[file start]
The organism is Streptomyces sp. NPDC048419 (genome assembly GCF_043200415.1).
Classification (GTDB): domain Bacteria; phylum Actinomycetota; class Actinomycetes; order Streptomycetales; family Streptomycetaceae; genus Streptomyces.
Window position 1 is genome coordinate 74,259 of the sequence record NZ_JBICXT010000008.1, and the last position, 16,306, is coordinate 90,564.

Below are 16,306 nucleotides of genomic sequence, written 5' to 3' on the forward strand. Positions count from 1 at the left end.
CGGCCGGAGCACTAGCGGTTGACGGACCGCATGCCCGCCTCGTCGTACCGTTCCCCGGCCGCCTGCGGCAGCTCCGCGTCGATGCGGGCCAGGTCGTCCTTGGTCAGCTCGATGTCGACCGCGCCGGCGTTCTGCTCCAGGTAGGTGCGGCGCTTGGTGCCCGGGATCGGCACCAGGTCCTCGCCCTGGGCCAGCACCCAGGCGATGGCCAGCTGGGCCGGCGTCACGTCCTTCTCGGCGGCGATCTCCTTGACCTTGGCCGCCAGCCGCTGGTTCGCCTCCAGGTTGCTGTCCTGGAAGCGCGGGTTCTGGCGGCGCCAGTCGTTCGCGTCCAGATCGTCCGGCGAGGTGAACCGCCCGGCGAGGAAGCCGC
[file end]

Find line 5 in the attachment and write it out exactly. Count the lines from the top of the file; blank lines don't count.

CGGCCGGAGCACTAGCGGTTGACGGACCGCATGCCCGCCTCGTCGTACCGTTCCCCGGCCGCCTGCGGCAGCTCCGCGTCGATGCGGGCCAGGTCGTCCTTGGTCAGCTCGATGTCGACCGCGCCGGCGTTCTGCTCCAGGTAGGTGCGGCGCTTGGTGCCCGGGATCGGCACCAGGTCCTCGCCCTGGGCCAGCACCCAGGCGATGGCCAGCTGGGCCGGCGTCACGTCCTTCTCGGCGGCGATCTCCTTGACCTTGGCCGCCAGCCGCTGGTTCGCCTCCAGGTTGCTGTCCTGGAAGCGCGGGTTCTGGCGGCGCCAGTCGTTCGCGTCCAGATCGTCCGGCGAGGTGAACCGCCCGGCGAGGAAGCCGC